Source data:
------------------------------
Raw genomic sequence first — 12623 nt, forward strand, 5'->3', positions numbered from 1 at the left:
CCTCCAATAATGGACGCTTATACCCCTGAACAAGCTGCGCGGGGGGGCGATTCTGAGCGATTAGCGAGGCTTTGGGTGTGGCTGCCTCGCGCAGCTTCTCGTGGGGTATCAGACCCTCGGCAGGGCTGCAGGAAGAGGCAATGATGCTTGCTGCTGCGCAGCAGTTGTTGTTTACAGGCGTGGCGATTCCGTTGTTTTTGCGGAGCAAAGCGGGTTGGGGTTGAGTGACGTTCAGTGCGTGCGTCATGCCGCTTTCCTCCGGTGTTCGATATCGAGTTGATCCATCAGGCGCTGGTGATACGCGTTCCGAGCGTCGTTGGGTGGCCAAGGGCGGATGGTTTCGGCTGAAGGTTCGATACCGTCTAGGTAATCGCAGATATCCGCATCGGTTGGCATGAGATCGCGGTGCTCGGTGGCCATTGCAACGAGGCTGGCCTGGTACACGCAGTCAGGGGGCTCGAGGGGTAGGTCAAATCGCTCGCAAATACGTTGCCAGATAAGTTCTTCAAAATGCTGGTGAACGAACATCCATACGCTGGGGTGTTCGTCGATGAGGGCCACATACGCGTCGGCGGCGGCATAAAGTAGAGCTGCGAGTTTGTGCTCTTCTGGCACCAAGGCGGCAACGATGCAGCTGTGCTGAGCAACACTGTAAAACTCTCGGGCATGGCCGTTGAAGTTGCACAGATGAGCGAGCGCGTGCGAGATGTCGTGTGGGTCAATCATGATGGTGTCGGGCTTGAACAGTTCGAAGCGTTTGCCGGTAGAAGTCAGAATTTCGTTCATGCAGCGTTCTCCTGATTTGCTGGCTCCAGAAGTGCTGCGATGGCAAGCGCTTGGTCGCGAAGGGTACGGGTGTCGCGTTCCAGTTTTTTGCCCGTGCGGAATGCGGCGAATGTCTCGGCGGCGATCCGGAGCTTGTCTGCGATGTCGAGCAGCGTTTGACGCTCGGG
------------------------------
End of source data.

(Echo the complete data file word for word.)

Raw genomic sequence first — 12623 nt, forward strand, 5'->3', positions numbered from 1 at the left:
CCTCCAATAATGGACGCTTATACCCCTGAACAAGCTGCGCGGGGGGGCGATTCTGAGCGATTAGCGAGGCTTTGGGTGTGGCTGCCTCGCGCAGCTTCTCGTGGGGTATCAGACCCTCGGCAGGGCTGCAGGAAGAGGCAATGATGCTTGCTGCTGCGCAGCAGTTGTTGTTTACAGGCGTGGCGATTCCGTTGTTTTTGCGGAGCAAAGCGGGTTGGGGTTGAGTGACGTTCAGTGCGTGCGTCATGCCGCTTTCCTCCGGTGTTCGATATCGAGTTGATCCATCAGGCGCTGGTGATACGCGTTCCGAGCGTCGTTGGGTGGCCAAGGGCGGATGGTTTCGGCTGAAGGTTCGATACCGTCTAGGTAATCGCAGATATCCGCATCGGTTGGCATGAGATCGCGGTGCTCGGTGGCCATTGCAACGAGGCTGGCCTGGTACACGCAGTCAGGGGGCTCGAGGGGTAGGTCAAATCGCTCGCAAATACGTTGCCAGATAAGTTCTTCAAAATGCTGGTGAACGAACATCCATACGCTGGGGTGTTCGTCGATGAGGGCCACATACGCGTCGGCGGCGGCATAAAGTAGAGCTGCGAGTTTGTGCTCTTCTGGCACCAAGGCGGCAACGATGCAGCTGTGCTGAGCAACACTGTAAAACTCTCGGGCATGGCCGTTGAAGTTGCACAGATGAGCGAGCGCGTGCGAGATGTCGTGTGGGTCAATCATGATGGTGTCGGGCTTGAACAGTTCGAAGCGTTTGCCGGTAGAAGTCAGAATTTCGTTCATGCAGCGTTCTCCTGATTTGCTGGCTCCAGAAGTGCTGCGATGGCAAGCGCTTGGTCGCGAAGGGTACGGGTGTCGCGTTCCAGTTTTTTGCCCGTGCGGAATGCGGCGAATGTCTCGGCGGCGATCCGGAGCTTGTCTGCGATGTCGAGCAGCGTTTGACGCTCGGG